Upon Nothing

By John Wilmot, Earl of Rochester 1647–1680 John Wilmot, Earl of Rochester
Nothing! thou elder brother even to Shade:
That hadst a being ere the world was made,
And well fixed, art alone of ending not afraid.
Ere Time and Place were, Time and Place were not,
When primitive Nothing Something straight begot;
Then all proceeded from the great united What.
Something, the general attribute of all,
Severed from thee, its sole original,
Into thy boundless self must undistinguished fall; 
Yet Something did thy mighty power command,
And from fruitful Emptiness’s hand
Snatched men, beasts, birds, fire, air, and land.
Matter the wicked’st offspring of thy race,
By Form assisted, flew from thy embrace,
And rebel Light obscured thy reverend dusky face.
With Form and Matter, Time and Place did join;
Body, thy foe, with these did leagues combine
To spoil thy peaceful realm, and ruin all thy line;
But turncoat Time assists the foe in vain,
And bribed by thee, destroys their short-lived reign,
And to thy hungry womb drives back thy slaves again.
Though mysteries are barred from laic eyes,
And the divine alone with warrant pries
Into thy bosom, where truth in private lies,
Yet this of thee the wise may truly say,
Thou from the virtuous nothing dost delay,
And to be part with thee the wicked wisely pray.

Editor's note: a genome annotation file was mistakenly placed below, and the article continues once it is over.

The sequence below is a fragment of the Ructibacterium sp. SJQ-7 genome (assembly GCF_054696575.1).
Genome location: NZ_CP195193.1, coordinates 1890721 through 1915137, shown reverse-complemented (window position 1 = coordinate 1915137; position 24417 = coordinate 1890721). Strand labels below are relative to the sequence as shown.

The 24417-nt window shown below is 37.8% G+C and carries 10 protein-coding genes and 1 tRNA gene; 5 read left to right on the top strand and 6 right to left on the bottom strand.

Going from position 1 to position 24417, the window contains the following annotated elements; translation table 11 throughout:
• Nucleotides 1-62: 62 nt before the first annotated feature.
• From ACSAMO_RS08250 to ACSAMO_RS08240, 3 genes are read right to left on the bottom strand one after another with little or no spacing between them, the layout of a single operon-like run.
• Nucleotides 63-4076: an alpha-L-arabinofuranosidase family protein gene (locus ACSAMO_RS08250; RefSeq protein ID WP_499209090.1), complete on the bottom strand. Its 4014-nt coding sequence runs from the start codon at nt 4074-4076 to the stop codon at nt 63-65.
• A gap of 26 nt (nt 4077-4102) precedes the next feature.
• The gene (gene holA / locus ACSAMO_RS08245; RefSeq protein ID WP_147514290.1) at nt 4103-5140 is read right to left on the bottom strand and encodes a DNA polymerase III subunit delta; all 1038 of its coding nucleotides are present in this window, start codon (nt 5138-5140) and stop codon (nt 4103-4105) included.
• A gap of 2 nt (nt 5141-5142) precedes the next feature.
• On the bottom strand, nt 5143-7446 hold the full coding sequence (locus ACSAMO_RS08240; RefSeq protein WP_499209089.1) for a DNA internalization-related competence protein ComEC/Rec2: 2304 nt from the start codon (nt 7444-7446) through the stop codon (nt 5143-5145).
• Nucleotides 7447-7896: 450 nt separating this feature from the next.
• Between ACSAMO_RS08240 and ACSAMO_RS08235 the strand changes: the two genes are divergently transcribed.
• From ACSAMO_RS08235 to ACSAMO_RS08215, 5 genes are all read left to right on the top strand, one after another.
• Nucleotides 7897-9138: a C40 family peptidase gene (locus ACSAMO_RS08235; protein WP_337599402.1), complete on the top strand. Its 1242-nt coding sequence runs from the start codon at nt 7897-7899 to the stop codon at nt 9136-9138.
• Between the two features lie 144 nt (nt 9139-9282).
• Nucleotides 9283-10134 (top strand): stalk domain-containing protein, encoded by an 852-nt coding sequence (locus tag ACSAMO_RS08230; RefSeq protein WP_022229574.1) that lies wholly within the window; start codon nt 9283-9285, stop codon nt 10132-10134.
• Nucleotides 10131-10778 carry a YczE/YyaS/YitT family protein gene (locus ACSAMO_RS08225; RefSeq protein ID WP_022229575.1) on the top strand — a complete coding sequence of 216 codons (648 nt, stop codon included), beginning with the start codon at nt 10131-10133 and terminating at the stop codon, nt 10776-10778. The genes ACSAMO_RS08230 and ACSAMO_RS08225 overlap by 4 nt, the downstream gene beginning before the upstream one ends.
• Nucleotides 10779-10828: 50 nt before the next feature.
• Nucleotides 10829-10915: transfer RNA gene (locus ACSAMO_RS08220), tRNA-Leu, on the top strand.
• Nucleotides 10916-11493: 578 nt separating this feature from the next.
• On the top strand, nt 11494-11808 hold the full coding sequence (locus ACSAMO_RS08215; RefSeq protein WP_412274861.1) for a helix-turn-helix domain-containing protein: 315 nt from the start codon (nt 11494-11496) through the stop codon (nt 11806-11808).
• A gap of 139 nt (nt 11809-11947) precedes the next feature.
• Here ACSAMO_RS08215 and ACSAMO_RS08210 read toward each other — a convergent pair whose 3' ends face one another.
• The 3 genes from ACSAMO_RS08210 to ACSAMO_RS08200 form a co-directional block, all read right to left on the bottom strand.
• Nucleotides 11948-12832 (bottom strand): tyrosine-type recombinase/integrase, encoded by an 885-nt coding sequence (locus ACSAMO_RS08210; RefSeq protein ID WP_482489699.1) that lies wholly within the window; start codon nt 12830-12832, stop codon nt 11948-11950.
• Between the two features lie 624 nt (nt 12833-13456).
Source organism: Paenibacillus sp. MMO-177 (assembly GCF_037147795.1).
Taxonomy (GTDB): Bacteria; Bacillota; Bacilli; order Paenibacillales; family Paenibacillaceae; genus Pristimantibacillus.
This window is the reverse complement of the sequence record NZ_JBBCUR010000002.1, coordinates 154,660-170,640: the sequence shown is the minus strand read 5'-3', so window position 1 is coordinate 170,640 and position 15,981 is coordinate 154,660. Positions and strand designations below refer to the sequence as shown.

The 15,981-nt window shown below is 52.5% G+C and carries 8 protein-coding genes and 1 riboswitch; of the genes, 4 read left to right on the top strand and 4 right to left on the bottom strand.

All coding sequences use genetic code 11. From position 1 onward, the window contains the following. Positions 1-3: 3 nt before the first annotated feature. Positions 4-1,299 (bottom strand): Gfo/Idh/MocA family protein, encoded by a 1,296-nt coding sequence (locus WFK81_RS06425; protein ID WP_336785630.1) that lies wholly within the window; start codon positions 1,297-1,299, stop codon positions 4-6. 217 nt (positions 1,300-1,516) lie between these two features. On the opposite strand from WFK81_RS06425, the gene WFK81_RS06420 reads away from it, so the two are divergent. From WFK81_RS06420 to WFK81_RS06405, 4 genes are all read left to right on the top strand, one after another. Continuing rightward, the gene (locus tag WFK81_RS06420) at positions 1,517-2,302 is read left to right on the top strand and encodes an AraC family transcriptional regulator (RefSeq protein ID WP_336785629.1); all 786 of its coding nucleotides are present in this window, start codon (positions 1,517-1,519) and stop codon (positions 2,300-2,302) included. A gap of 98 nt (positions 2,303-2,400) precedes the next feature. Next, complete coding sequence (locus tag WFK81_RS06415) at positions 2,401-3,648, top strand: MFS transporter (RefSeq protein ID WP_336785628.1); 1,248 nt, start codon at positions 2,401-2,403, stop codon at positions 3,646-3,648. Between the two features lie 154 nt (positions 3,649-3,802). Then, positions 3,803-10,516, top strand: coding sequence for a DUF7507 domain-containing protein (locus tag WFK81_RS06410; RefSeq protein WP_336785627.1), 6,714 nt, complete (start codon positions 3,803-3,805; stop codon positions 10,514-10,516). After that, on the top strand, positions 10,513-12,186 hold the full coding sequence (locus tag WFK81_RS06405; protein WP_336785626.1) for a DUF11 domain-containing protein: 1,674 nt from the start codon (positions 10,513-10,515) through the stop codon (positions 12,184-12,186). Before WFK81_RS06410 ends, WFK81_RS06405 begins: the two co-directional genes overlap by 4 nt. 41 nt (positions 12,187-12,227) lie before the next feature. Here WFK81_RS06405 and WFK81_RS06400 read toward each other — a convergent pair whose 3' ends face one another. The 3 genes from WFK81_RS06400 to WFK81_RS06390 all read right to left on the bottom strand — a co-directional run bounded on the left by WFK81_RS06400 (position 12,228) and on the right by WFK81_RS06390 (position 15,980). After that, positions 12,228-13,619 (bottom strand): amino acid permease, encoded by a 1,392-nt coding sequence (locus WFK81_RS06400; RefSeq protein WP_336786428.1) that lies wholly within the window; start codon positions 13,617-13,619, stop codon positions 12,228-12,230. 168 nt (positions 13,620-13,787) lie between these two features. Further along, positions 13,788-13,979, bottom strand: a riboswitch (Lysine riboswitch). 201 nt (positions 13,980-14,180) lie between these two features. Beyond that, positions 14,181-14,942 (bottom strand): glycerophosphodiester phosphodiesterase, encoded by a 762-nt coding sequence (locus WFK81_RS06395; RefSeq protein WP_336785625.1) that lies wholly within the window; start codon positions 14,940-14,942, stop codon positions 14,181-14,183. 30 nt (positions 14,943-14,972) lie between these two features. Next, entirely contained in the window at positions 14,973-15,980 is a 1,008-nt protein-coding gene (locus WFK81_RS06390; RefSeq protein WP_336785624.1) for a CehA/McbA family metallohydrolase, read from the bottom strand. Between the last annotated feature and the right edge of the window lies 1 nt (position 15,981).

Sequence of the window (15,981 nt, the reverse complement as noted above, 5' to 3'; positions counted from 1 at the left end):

Great Negative, how vainly would the wise
Inquire, define, distinguish, teach, devise,
Didst thou not stand to point their blind philosophies!
Is, or Is Not, the two great ends of Fate,
And True or False, the subject of debate,
That perfect or destroy the vast designs of state— 
When they have racked the politician’s breast,
Within thy Bosom most securely rest,
And when reduced to thee, are least unsafe and best.
But Nothing, why does Something still permit
That sacred monarchs should at council sit
With persons highly thought at best for nothing fit,
While weighty Something modestly abstains
From princes’ coffers, and from statemen’s brains,
And Nothing there like stately Nothing reigns?
Nothing! who dwell’st with fools in grave disguise
For whom they reverend shapes and forms devise,
Lawn sleeves, and furs, and gowns, when they like thee look wise:
French truth, Dutch prowess, British policy,
Hibernian learning, Scotch civility,
Spaniards’ dispatch, Danes’ wit are mainly seen in thee.
The great man’s gratitude to his best friend,
Kings’ promises, whores’ vows—towards thee may bend,
Flow swiftly into thee, and in thee ever end.


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Poet John Wilmot, Earl of Rochester 1647–1680


SCHOOL / PERIOD 17th Century

Subjects Arts & Sciences, Philosophy, Humor & Satire, Social Commentaries, History & Politics

Poetic Terms Rhymed Stanza